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Raiders Reject Offer

The Raiders turned down a proposal from Oakland and Alameda County to end litigation between the parties. In a press release Aug. 30, 2000, the team called the offer "a public face saving-sham." Earlier in the day, the Oakland-Alameda County Coliseum Authority reportedly offered a settlement to Raiders owner Al Davis (left). In a letter sent to Davis, the Authority said it would drop pending litigation against the Raiders if the team agreed to drop pending litigation against Oakland and Alameda County. Highlights of the deal included extending the team's lease at Network Associates Coliseum from 2011 to 2025, extending the life of personal seat licenses and building a Raiders Hall of Fame. The licenses would be good for as long as the team remains in Oakland, rather than the 11-year life when they were offered in 1995.

Consumers must pay for PSLs to have the right to buy Raiders season tickets through the year 2005. For the 2000 season, prorated PSLs range from $150 to $2,400. Club seats (plaza level) are priced at $420 to $9,600.

There were about 27,500 license holders entering the 2000 exhibition season, according to published reports.

Oakland and Alameda County sued the Raiders in September 1997 to honor the remaining time on their lease at Network Associates Coliseum. The team countersued in July 1998, claiming the 11-year lease is invalid because sellouts were falsely promised before the agreement was signed.

The trial is expected to begin next year.

A Sacramento Superior Court judge ruled in March that the city and county have a valid lease with the Raiders, but also allowed the team to pursue damages. The team has filed a $1.1 billion lawsuit.

Published: 8-31-2000

The Ties That Bind
The Raiders and Alameda County are entangled in a nasty lawsuit. If the Raiders win the litigation, they could move to another city or negotiate a new agreement to remain in Oakland. The National Football League franchise filed a countersuit on July 7, 1998 in Sacramento, seeking to nullify the 1995 contract that obligates the team to play in Oakland for 16 years. The county and city filed a suit on Oct. 2, 1997, seeking to stop the Raiders' interference with a deal to sell the Coliseum's name to UMAX Technologies and also bind the team to remain in Oakland for 13 more seasons.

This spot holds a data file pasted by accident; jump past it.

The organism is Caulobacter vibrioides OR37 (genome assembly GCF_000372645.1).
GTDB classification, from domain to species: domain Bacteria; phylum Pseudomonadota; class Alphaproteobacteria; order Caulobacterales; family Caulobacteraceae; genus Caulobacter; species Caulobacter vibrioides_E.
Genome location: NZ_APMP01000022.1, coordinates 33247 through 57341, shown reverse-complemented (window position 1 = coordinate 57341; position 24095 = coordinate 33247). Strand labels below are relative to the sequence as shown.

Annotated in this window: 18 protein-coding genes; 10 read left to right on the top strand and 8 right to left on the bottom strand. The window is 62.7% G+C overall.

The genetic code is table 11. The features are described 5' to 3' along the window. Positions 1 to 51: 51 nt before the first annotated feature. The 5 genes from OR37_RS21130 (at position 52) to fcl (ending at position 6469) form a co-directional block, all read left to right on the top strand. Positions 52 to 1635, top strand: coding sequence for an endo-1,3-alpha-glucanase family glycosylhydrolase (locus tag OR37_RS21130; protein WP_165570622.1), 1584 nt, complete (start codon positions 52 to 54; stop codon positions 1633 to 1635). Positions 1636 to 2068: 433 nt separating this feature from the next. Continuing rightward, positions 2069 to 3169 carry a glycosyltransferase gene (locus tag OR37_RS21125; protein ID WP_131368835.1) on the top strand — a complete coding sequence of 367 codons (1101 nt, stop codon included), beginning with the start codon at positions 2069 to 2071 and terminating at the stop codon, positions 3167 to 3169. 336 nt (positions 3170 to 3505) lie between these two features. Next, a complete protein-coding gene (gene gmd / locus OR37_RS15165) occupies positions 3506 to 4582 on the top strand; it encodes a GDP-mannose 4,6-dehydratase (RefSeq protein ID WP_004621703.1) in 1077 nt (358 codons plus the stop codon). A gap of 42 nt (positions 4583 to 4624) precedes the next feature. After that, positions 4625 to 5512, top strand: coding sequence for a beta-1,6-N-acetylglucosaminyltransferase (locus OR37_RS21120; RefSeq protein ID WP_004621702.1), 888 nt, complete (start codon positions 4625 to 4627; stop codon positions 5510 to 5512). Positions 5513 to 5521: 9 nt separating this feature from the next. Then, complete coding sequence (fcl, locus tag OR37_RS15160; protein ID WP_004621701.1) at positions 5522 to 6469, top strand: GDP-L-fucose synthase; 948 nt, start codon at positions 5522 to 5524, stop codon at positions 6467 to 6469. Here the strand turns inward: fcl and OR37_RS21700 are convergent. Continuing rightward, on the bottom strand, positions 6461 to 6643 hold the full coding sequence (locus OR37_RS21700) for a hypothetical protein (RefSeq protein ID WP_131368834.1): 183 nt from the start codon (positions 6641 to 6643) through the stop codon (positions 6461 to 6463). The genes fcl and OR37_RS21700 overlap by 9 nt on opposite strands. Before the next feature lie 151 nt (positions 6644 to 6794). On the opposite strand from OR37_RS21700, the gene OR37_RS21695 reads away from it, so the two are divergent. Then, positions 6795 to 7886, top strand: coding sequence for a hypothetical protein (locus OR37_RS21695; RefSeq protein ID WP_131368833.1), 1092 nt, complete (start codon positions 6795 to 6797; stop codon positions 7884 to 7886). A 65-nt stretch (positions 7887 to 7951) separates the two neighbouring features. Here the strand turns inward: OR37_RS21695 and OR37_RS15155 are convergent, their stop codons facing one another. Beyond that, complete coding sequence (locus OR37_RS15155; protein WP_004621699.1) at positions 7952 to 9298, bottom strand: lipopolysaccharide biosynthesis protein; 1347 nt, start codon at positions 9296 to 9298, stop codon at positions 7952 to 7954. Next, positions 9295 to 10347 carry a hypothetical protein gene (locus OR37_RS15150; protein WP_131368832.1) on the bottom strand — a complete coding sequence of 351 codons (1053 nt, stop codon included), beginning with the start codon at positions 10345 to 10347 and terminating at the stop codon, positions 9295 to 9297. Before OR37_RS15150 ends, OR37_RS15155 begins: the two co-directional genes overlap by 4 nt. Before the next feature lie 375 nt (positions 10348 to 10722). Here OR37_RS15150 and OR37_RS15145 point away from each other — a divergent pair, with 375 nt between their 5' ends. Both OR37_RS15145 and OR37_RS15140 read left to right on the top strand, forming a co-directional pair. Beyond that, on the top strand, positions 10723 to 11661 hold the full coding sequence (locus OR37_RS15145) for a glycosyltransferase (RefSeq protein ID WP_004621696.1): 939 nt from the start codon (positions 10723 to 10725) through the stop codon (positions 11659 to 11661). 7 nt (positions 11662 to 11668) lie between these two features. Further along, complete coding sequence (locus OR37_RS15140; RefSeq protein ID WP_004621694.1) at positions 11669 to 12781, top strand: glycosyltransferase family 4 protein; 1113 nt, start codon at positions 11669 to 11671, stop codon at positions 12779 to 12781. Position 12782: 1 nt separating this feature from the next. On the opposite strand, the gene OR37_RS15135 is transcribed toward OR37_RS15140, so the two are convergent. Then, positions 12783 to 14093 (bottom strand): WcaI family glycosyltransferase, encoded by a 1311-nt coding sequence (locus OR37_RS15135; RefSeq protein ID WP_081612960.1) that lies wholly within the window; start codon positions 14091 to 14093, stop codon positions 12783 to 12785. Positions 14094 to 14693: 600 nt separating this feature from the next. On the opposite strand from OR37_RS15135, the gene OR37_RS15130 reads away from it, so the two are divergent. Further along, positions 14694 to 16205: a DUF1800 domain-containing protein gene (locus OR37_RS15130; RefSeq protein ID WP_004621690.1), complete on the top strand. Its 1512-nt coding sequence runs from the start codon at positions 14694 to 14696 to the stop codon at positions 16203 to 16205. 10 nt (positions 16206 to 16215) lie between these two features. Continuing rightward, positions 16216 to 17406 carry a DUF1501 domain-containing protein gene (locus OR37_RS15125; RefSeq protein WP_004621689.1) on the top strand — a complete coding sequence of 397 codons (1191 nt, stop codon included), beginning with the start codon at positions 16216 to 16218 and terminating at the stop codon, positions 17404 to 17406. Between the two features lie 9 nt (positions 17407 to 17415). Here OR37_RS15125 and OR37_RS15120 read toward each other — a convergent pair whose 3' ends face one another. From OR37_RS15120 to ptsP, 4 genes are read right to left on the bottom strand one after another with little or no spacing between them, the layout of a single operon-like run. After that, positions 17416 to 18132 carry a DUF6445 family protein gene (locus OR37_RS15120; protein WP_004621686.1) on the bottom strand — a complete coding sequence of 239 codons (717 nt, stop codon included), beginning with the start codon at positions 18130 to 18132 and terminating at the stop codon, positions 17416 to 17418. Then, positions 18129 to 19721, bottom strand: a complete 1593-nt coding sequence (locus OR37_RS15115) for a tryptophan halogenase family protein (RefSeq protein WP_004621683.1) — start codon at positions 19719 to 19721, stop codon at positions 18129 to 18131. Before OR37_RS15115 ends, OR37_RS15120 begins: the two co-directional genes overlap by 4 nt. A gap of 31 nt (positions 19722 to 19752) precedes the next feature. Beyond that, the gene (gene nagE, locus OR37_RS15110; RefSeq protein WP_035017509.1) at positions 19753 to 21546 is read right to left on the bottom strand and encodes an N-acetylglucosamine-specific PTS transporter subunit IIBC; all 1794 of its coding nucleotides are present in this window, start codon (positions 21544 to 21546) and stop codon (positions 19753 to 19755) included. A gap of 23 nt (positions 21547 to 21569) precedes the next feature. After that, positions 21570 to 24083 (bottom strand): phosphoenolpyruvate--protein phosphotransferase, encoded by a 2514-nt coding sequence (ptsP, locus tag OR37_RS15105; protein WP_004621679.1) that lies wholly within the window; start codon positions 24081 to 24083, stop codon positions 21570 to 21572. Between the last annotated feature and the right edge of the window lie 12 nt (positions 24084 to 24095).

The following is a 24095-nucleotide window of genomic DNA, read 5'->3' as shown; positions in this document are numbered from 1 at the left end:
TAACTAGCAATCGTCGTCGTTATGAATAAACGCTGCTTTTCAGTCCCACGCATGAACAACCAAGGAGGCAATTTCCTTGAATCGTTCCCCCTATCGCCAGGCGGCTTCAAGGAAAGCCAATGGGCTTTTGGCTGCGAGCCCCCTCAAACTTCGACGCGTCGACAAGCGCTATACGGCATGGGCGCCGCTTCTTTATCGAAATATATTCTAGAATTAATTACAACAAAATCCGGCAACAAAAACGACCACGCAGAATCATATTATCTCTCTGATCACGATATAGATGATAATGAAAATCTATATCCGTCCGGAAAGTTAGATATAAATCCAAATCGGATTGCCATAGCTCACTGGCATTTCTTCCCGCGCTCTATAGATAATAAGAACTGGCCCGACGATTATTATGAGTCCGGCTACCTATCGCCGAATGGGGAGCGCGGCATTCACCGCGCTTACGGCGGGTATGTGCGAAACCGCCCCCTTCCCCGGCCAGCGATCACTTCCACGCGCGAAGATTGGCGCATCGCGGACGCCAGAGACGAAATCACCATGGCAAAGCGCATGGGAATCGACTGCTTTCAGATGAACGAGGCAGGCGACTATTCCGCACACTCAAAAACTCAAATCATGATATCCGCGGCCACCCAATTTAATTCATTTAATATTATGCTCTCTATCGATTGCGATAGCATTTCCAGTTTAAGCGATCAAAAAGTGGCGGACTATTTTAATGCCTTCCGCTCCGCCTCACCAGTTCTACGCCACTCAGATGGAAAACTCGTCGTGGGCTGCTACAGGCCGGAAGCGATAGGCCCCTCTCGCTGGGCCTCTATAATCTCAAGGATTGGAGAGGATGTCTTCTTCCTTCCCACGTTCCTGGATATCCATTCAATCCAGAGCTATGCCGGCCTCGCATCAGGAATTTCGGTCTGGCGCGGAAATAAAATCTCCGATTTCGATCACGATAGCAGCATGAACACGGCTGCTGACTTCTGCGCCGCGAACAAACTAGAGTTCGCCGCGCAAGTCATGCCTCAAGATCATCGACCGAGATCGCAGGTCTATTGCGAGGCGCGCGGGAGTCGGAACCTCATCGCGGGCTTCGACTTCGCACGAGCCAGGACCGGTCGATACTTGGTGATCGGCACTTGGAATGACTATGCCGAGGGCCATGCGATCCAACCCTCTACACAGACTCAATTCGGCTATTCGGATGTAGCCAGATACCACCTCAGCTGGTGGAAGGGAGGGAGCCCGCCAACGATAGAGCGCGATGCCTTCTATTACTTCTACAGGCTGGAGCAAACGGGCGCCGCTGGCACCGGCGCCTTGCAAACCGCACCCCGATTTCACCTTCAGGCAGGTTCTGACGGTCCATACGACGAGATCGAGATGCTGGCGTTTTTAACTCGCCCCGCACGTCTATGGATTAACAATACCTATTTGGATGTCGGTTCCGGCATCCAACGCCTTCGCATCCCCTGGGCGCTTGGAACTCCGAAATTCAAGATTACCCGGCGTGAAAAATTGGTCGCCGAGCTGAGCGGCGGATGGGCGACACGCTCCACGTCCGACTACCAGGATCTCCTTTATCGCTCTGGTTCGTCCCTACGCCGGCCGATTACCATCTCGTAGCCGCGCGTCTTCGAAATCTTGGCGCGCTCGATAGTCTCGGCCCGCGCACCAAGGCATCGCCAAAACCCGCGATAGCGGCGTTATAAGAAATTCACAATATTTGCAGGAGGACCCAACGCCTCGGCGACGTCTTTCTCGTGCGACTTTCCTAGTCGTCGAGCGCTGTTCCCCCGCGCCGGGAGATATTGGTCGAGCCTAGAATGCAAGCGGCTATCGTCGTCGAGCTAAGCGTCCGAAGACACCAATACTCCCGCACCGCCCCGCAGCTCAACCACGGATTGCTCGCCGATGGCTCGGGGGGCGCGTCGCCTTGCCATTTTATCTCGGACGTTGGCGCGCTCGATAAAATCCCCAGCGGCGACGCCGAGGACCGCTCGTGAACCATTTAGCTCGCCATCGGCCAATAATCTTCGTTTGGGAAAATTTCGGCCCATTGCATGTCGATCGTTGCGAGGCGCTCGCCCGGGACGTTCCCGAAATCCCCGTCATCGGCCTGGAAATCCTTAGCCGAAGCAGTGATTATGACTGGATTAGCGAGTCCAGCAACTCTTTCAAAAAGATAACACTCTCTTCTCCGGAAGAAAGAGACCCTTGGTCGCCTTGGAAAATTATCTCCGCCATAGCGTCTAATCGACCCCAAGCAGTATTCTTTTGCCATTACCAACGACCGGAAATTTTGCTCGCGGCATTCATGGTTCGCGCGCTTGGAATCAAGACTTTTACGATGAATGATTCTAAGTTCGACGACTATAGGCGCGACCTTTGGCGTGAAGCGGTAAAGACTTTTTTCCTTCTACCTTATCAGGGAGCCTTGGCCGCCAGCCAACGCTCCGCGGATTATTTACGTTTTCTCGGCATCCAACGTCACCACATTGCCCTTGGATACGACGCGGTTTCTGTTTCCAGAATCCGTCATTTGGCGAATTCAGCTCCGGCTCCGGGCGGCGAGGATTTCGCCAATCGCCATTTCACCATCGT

The Raiders also rejected a settlement proposal by the county in June 1998. The proposal included ending all ligitation between the parties, requiring the team to contribute $1 million annually for game-day expenses and extending the Raiders' lease for an additional 10 years. The Raiders wouldn't discuss the settlement offer with public officials unless the county first dropped its lawsuit against the team, according to published reports. The Raiders claim negotiators for the county guaranteed sellouts at the Coliseum if the team returned in 1995.

The Raiders played in Los Angeles for 13 years from 1982 to 1994. At a news conference July 7, Raiders attorney Joseph Alioto Jr. said the team lost $52 million in tickets revenue each in 1995 and 1996 because games weren't sellouts. The public agencies claim no promise of sellouts ever was made to the Raiders.

The Raiders also are embroiled in a lawsuit with the NFL. The league sued the Raiders over a failed plan to return to Oakland in 1994, and over revenue-sharing discrepancies after the franchise came back to Oakland the following year. The NFL claimed the Raiders scheduled games in Oakland without league approval. The Raiders claimed the league blocked the team's move to Oakland in 1994, interfered with the move in 1995 and destroyed negotiations between the team and Hollywood Park.

Published: 7-11-1998


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